QMR 22 | March 2017

Sicker patients the main reason for A&E winter pressures

Despite the recent media focus on access to GPs, our latest survey of finance directors finds that the rising number of patients with complex health needs is the key factor behind the increasing pressures on A&E departments.

Read the report

In this issue . . .

  • 2017 has not started well for the NHS. More than half of finance directors from the trusts and CCGs we surveyed believe quality of care in their area has deteriorated over the past 12 months.

    Deterioration not due to lack of planning or effort from NHS staff

    However, from our survey it is clear that the deterioration over winter was not due to any lack of effort by NHS providers, commissioners and their staff.


    of trusts surveyed increased their staff to prepare for increased pressure on services during the winter.


    of clinical commissioning groups surveyed paid for extra resources in primary care.

    A wide range of other measures were also used to cope with winter pressures including more step-down facilities, paying higher rates for agency staff or using more outsourcing for elective care. It is sobering to consider what would have happened to performance if the NHS had not pulled out all the stops in an effort to meet increased demand.

    “It is clear that the NHS pulled out all the stops and the pressures on hospitals would have been far worse without extensive planning, the heroic efforts of staff and relatively low levels of norovirus and flu.”

    Richard Murray, Director of Policy

  • 80%

    of NHS finance directors identified higher numbers of patients with severe illnesses and complex health needs as key reasons for A&E pressures.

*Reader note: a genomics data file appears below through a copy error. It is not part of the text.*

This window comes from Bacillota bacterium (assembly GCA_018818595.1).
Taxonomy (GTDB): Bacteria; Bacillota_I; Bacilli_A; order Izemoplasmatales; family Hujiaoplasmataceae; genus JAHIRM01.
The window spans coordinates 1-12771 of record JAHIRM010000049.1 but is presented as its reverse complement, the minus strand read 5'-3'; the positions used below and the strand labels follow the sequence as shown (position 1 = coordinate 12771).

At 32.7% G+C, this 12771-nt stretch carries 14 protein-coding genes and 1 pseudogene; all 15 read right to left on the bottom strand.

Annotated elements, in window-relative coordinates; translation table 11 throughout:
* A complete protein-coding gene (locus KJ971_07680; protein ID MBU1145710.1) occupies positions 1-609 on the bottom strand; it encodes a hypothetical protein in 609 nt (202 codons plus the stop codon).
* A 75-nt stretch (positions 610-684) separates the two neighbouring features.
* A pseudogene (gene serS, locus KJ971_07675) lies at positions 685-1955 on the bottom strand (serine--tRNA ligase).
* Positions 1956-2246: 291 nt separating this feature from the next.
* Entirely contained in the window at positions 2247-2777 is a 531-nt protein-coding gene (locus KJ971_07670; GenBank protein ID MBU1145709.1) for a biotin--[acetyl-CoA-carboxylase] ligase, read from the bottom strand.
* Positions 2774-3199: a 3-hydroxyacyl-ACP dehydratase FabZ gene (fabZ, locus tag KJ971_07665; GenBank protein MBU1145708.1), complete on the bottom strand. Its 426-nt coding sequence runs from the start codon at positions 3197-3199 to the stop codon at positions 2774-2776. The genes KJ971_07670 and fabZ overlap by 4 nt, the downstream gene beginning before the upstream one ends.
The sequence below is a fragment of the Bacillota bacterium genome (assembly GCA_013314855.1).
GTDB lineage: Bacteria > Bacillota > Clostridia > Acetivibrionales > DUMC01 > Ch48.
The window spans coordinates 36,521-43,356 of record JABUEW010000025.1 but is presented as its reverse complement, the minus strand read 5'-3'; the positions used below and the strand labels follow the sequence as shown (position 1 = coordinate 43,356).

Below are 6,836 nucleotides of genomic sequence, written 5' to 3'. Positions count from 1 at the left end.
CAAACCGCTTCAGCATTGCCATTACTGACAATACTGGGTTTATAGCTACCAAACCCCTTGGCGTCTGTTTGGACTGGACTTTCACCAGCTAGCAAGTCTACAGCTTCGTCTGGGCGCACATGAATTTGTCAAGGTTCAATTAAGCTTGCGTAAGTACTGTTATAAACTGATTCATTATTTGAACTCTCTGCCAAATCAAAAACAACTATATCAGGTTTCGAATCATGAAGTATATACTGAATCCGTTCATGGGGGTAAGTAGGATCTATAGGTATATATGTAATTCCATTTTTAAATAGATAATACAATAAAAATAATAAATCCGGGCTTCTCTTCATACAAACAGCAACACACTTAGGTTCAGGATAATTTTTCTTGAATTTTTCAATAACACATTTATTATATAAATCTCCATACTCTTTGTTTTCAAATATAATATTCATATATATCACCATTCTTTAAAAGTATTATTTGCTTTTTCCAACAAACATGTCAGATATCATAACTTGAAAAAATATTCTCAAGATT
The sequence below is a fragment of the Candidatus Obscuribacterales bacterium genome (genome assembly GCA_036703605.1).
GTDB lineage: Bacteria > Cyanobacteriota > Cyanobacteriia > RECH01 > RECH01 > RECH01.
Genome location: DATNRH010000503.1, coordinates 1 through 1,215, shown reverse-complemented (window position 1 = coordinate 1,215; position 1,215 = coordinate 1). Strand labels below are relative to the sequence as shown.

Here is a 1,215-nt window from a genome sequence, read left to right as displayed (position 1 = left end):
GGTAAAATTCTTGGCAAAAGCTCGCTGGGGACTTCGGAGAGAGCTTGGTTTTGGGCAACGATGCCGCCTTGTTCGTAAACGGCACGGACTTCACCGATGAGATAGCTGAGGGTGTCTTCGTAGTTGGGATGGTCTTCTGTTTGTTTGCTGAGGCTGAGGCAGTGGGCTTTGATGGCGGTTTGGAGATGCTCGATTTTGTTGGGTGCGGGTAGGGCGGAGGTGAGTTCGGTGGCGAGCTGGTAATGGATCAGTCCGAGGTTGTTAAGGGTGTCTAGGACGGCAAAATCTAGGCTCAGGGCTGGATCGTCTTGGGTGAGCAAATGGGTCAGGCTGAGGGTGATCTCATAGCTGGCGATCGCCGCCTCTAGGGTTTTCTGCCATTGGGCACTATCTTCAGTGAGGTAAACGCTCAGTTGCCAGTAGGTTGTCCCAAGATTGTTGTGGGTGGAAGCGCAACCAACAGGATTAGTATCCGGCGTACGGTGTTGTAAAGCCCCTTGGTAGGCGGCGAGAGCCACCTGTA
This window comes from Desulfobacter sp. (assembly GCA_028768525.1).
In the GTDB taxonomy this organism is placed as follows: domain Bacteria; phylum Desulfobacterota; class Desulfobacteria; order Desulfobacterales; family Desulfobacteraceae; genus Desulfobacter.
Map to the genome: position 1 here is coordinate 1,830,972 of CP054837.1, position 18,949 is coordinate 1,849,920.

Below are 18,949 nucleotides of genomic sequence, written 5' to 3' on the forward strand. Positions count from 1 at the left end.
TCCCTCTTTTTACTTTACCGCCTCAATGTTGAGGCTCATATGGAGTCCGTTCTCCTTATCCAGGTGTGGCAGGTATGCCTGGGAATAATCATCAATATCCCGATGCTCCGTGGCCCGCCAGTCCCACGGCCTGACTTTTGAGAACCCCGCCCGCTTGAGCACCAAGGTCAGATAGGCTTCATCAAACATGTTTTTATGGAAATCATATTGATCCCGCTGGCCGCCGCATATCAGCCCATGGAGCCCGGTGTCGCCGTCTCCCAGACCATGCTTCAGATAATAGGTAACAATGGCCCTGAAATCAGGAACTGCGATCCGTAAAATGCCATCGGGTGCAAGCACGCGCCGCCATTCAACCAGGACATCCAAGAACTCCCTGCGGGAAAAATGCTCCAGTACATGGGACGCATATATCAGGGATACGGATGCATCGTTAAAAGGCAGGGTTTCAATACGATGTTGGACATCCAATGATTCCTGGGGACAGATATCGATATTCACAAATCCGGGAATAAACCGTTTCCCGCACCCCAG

of NHS finance directors cited delays in discharging patients from hospital as a reason for increased pressure on A&E.

    Relatively few finance directors identified either poor access to general practice or shortages of clinical staff in A&E as key factors in increased pressure on A&E services.

    Delayed transfers of care, staff morale and bed occupancy rates are main concerns

    Since 2013, A&E performance has been one of the top three concerns for trust finance directors in every QMR but one (and it remains the focus of media reporting). However, its disappearance from the top three now may suggest that finance directors are increasingly concerned about the underlying drivers of poor performance rather than the standard itself.

    Longstanding pressures affect performance

    This winter, flu and norovirus have not put a significantly greater demand on health services than in previous years, nor has it been a particularly cold winter.

    Rather, sustained increases in demand over many years, rising delayed transfers of care and seven years of low growth in NHS and social care spending have taken their toll.

  • Finance directors say that they are very unlikely to meet either the A&E four-hour or 18-week referral-to-treatment waiting time standards by the end of this financial year (2016/17). This will be the first year since it was introduced that the elective waiting time standard has not been met for a whole year.

    “Recent media attention has focused on A&E departments and funding of social care, with rather less attention on patients waiting to begin elective care.”

    James Thompson, Senior Research Analyst

    Trusts and CCGs remain pessimistic about future finances

    Looking ahead, 53 per cent of trusts and 63 per cent of CCGs are fairly or very pessimistic about reaching financial balance in 2017/18. For CCGs, this has doubled from 30 per cent who were fairly or very pessimistic when they predicted their financial position for 2016/17 this time last year, underlining the spread of financial distress into the commissioning sector.

    These financial pressures mean some trusts are planning to reduce their workforce.


    of finance directors report that their organisations have plans to reduce permanent clinical headcount.

    However, it will be very challenging to reduce the clinical workforce at a time when many NHS hospitals are routinely running at high bed occupancy levels and demand continues to rise. It is not surprising that staff morale remains a key concern for finance directors.